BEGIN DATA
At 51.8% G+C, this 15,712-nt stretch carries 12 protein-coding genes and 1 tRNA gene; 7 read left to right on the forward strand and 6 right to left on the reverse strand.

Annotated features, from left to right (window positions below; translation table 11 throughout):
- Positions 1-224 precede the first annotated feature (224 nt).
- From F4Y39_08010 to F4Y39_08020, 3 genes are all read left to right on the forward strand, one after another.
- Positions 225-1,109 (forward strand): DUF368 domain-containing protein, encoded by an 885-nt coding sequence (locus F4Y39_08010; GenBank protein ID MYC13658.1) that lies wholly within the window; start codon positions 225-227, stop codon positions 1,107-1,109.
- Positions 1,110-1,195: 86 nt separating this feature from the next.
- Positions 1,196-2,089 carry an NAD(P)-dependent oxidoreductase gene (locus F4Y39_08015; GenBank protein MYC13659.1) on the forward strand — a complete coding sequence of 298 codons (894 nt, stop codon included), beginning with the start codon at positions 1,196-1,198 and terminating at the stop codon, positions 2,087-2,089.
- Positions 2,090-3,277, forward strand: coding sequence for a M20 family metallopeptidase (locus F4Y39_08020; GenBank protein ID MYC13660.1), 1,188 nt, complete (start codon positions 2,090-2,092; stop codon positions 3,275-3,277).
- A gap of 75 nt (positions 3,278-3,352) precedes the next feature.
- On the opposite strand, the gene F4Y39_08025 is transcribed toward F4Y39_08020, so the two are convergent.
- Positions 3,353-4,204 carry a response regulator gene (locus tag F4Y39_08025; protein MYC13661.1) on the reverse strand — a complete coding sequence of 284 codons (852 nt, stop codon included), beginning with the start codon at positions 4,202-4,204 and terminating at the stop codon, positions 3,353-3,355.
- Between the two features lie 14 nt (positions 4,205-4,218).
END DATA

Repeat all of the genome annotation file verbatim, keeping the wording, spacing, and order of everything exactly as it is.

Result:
At 51.8% G+C, this 15,712-nt stretch carries 12 protein-coding genes and 1 tRNA gene; 7 read left to right on the forward strand and 6 right to left on the reverse strand.

Annotated features, from left to right (window positions below; translation table 11 throughout):
- Positions 1-224 precede the first annotated feature (224 nt).
- From F4Y39_08010 to F4Y39_08020, 3 genes are all read left to right on the forward strand, one after another.
- Positions 225-1,109 (forward strand): DUF368 domain-containing protein, encoded by an 885-nt coding sequence (locus F4Y39_08010; GenBank protein ID MYC13658.1) that lies wholly within the window; start codon positions 225-227, stop codon positions 1,107-1,109.
- Positions 1,110-1,195: 86 nt separating this feature from the next.
- Positions 1,196-2,089 carry an NAD(P)-dependent oxidoreductase gene (locus F4Y39_08015; GenBank protein MYC13659.1) on the forward strand — a complete coding sequence of 298 codons (894 nt, stop codon included), beginning with the start codon at positions 1,196-1,198 and terminating at the stop codon, positions 2,087-2,089.
- Positions 2,090-3,277, forward strand: coding sequence for a M20 family metallopeptidase (locus F4Y39_08020; GenBank protein ID MYC13660.1), 1,188 nt, complete (start codon positions 2,090-2,092; stop codon positions 3,275-3,277).
- A gap of 75 nt (positions 3,278-3,352) precedes the next feature.
- On the opposite strand, the gene F4Y39_08025 is transcribed toward F4Y39_08020, so the two are convergent.
- Positions 3,353-4,204 carry a response regulator gene (locus tag F4Y39_08025; protein MYC13661.1) on the reverse strand — a complete coding sequence of 284 codons (852 nt, stop codon included), beginning with the start codon at positions 4,202-4,204 and terminating at the stop codon, positions 3,353-3,355.
- Between the two features lie 14 nt (positions 4,205-4,218).